The Effect of Light Intensity on Photosynthesis
Photosynthesis is much more important to humans than we would imagine. It affects everything in the biological chain, either directly or indirectly. How the process is affected with slight changes is also integral in our understanding of how we can better harness the process for desired environmental results.
The process of photosynthesis converts energy from sunlight into chemical forms that can be used by plants, bacteria and protisians. This chemical form is normally sugar, which cellular respiration (transfer of energy from various molecules) produces ATP (adenosine triphosphate), a form of energy that is used by living things.
Cyanobacteria, also known as blue-green algae, are responsible for a large portion of the photosynthesis that takes place in the ocean. They have different pigments, called phycobilins, which are red or blue and absorb light that other plants do not.
Light wavelength (the distance between light waves) factors into how plant pigments absorb and process light energy. Wavelengths less than 400 nm (nanometers) and above 700 nm are generally not usable by plants and cyanobacteria. Most pigments don't absorb ultraviolet light well, and if the wavelength is too low they can become damaging to plant cells.
Contrary to what many may think, yellow light is not effectively absorbed by chlorophylls and carotenoids, the pigments in plants and the reason why plants are green. Blue, red, and blue-green light are absorbed while the others are reflected and pass through.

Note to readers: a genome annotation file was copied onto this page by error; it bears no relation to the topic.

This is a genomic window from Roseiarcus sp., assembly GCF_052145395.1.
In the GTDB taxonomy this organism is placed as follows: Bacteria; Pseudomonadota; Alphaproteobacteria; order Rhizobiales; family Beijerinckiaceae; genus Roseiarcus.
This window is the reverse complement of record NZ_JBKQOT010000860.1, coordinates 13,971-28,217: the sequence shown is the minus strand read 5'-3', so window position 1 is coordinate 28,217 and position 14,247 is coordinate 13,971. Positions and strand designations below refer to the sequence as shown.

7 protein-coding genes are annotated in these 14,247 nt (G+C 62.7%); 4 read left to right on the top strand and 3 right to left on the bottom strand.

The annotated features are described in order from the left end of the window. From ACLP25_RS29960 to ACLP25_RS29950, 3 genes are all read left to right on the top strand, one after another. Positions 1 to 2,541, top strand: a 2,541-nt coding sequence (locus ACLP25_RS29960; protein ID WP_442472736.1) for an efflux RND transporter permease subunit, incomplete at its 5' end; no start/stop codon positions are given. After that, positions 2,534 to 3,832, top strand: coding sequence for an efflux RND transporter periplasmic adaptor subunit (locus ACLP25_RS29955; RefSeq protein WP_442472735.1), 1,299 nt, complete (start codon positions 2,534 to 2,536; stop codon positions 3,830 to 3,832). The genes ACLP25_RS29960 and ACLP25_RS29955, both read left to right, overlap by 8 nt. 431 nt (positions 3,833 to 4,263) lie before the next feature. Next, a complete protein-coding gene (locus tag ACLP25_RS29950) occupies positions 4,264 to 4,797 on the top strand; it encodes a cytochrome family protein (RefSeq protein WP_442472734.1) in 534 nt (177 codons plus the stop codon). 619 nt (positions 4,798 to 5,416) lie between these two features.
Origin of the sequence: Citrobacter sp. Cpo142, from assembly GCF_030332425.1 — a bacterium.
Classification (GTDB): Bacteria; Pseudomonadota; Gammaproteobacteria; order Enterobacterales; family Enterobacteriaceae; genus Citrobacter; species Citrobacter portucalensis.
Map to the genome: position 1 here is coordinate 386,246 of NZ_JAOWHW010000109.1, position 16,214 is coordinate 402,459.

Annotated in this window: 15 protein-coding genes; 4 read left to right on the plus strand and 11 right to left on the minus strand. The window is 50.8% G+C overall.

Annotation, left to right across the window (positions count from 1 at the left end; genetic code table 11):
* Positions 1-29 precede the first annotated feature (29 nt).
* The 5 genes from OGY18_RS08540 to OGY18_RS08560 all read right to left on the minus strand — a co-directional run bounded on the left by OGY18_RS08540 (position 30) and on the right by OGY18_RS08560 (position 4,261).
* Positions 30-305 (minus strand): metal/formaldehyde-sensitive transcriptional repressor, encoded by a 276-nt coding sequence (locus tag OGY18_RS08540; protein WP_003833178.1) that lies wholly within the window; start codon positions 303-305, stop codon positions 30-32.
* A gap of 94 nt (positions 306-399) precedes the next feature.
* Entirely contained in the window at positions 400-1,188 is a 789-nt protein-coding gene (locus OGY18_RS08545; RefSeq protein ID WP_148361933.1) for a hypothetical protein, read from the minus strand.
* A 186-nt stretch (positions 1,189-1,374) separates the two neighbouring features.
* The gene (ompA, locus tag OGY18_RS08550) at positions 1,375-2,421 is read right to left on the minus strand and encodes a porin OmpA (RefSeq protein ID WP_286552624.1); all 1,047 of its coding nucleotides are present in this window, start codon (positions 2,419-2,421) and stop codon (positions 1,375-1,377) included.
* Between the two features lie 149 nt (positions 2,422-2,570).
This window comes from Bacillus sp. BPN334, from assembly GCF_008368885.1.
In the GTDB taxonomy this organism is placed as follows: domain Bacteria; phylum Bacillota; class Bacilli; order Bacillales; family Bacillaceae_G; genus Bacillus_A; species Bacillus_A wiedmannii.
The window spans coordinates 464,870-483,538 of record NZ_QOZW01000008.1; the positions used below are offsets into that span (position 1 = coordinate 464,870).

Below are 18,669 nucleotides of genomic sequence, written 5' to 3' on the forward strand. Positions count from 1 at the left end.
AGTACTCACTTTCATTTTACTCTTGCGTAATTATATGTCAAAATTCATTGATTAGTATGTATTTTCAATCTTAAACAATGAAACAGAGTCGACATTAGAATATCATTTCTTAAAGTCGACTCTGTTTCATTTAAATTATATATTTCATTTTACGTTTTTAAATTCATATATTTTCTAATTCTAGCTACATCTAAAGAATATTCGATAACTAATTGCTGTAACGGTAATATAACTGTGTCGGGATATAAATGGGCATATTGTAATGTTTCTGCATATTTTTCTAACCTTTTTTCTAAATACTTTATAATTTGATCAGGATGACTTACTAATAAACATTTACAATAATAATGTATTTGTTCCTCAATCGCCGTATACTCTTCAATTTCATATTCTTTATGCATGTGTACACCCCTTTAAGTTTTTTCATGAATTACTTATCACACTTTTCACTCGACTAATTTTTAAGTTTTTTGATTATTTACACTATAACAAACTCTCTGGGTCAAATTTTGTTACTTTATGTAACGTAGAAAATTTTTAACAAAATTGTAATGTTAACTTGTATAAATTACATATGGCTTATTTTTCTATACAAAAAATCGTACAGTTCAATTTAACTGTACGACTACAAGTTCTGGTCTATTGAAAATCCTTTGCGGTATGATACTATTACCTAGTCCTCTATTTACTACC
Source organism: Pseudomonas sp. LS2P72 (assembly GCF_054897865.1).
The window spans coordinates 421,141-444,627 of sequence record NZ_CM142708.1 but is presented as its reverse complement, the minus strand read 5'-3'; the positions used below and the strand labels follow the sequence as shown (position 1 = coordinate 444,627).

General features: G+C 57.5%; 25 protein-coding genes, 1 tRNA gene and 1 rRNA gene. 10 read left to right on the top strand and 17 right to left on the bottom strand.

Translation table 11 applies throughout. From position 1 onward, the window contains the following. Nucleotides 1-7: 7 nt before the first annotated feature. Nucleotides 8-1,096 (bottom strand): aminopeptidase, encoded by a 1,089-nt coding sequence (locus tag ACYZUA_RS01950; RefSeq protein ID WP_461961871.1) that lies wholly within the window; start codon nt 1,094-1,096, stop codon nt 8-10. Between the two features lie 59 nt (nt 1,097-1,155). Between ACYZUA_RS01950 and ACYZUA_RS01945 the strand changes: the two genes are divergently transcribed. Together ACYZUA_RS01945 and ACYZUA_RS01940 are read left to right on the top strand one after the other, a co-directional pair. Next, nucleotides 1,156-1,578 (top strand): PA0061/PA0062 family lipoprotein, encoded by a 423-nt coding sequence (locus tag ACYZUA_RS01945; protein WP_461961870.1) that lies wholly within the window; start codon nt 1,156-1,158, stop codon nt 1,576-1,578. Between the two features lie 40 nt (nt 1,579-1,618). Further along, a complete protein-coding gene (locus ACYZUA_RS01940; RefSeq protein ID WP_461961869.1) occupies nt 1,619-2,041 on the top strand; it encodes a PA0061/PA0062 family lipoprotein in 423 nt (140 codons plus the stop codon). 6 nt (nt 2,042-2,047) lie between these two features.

The light intensity range for most plants falls between 1,200 and 2,000 lumens (measurement of light intensity). The number of light photons hitting the chlorophyll pigments increase as the light intensity rises. This in turn increases the rate of photosynthesis.
The whole process is so effective that in optimum conditions 90 percent of light is absorbed.
The Benefits Of Photosynthesis
The number one benefit derived from photosynthesis is the oxygen humans need to breathe. It does this by a process using water and carbon dioxide, with some plants being more efficient than others.
For example, one hectare (2.471 acres) of corn produces enough oxygen per day in midsummer to meet the respiratory needs of 325 people. One million hectares could produce enough oxygen for a population of 10 million in about eleven summer days, which could last them the whole year.
Another benefit is the removal of CO2 from the atmosphere. Much of this is oxidized by living organisms for survival.